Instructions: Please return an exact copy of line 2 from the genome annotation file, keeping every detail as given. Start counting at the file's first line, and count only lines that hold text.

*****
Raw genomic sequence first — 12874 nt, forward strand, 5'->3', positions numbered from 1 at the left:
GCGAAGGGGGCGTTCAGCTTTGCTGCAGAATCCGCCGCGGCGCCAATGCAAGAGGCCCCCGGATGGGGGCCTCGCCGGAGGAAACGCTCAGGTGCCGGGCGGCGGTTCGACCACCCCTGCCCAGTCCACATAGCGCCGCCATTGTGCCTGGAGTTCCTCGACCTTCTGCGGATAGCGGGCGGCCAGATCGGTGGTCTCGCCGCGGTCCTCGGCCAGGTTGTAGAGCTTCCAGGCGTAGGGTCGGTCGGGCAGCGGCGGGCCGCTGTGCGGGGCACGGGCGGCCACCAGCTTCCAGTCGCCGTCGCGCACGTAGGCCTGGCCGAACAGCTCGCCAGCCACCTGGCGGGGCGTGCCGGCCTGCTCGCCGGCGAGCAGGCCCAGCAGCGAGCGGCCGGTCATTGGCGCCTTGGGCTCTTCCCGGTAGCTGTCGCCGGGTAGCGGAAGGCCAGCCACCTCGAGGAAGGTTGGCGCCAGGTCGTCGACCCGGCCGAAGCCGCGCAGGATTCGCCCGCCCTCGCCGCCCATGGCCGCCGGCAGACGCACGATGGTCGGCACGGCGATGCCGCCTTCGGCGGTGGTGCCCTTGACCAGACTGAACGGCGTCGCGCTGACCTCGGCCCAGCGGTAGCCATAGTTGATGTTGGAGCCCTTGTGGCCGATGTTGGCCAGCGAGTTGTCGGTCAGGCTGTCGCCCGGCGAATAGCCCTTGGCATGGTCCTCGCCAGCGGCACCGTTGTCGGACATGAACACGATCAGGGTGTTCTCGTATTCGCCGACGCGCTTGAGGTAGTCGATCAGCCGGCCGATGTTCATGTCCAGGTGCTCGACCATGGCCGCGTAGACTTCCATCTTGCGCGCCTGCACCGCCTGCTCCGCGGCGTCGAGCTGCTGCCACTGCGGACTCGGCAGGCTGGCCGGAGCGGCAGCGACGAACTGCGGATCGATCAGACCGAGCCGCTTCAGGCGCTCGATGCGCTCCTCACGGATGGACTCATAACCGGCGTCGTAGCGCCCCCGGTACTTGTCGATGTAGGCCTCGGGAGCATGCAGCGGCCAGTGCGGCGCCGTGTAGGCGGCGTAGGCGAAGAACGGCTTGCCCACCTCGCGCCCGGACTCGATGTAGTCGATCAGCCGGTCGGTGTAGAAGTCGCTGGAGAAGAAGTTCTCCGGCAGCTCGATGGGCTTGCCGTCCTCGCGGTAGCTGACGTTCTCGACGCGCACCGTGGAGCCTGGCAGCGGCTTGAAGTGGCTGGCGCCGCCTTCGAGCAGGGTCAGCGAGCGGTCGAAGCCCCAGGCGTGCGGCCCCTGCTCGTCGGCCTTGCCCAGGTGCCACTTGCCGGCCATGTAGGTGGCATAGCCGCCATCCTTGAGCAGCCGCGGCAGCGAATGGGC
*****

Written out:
GCGAAGGGGGCGTTCAGCTTTGCTGCAGAATCCGCCGCGGCGCCAATGCAAGAGGCCCCCGGATGGGGGCCTCGCCGGAGGAAACGCTCAGGTGCCGGGCGGCGGTTCGACCACCCCTGCCCAGTCCACATAGCGCCGCCATTGTGCCTGGAGTTCCTCGACCTTCTGCGGATAGCGGGCGGCCAGATCGGTGGTCTCGCCGCGGTCCTCGGCCAGGTTGTAGAGCTTCCAGGCGTAGGGTCGGTCGGGCAGCGGCGGGCCGCTGTGCGGGGCACGGGCGGCCACCAGCTTCCAGTCGCCGTCGCGCACGTAGGCCTGGCCGAACAGCTCGCCAGCCACCTGGCGGGGCGTGCCGGCCTGCTCGCCGGCGAGCAGGCCCAGCAGCGAGCGGCCGGTCATTGGCGCCTTGGGCTCTTCCCGGTAGCTGTCGCCGGGTAGCGGAAGGCCAGCCACCTCGAGGAAGGTTGGCGCCAGGTCGTCGACCCGGCCGAAGCCGCGCAGGATTCGCCCGCCCTCGCCGCCCATGGCCGCCGGCAGACGCACGATGGTCGGCACGGCGATGCCGCCTTCGGCGGTGGTGCCCTTGACCAGACTGAACGGCGTCGCGCTGACCTCGGCCCAGCGGTAGCCATAGTTGATGTTGGAGCCCTTGTGGCCGATGTTGGCCAGCGAGTTGTCGGTCAGGCTGTCGCCCGGCGAATAGCCCTTGGCATGGTCCTCGCCAGCGGCACCGTTGTCGGACATGAACACGATCAGGGTGTTCTCGTATTCGCCGACGCGCTTGAGGTAGTCGATCAGCCGGCCGATGTTCATGTCCAGGTGCTCGACCATGGCCGCGTAGACTTCCATCTTGCGCGCCTGCACCGCCTGCTCCGCGGCGTCGAGCTGCTGCCACTGCGGACTCGGCAGGCTGGCCGGAGCGGCAGCGACGAACTGCGGATCGATCAGACCGAGCCGCTTCAGGCGCTCGATGCGCTCCTCACGGATGGACTCATAACCGGCGTCGTAGCGCCCCCGGTACTTGTCGATGTAGGCCTCGGGAGCATGCAGCGGCCAGTGCGGCGCCGTGTAGGCGGCGTAGGCGAAGAACGGCTTGCCCACCTCGCGCCCGGACTCGATGTAGTCGATCAGCCGGTCGGTGTAGAAGTCGCTGGAGAAGAAGTTCTCCGGCAGCTCGATGGGCTTGCCGTCCTCGCGGTAGCTGACGTTCTCGACGCGCACCGTGGAGCCTGGCAGCGGCTTGAAGTGGCTGGCGCCGCCTTCGAGCAGGGTCAGCGAGCGGTCGAAGCCCCAGGCGTGCGGCCCCTGCTCGTCGGCCTTGCCCAGGTGCCACTTGCCGGCCATGTAGGTGGCATAGCCGCCATCCTTGAGCAGCCGCGGCAGCGAATGGGC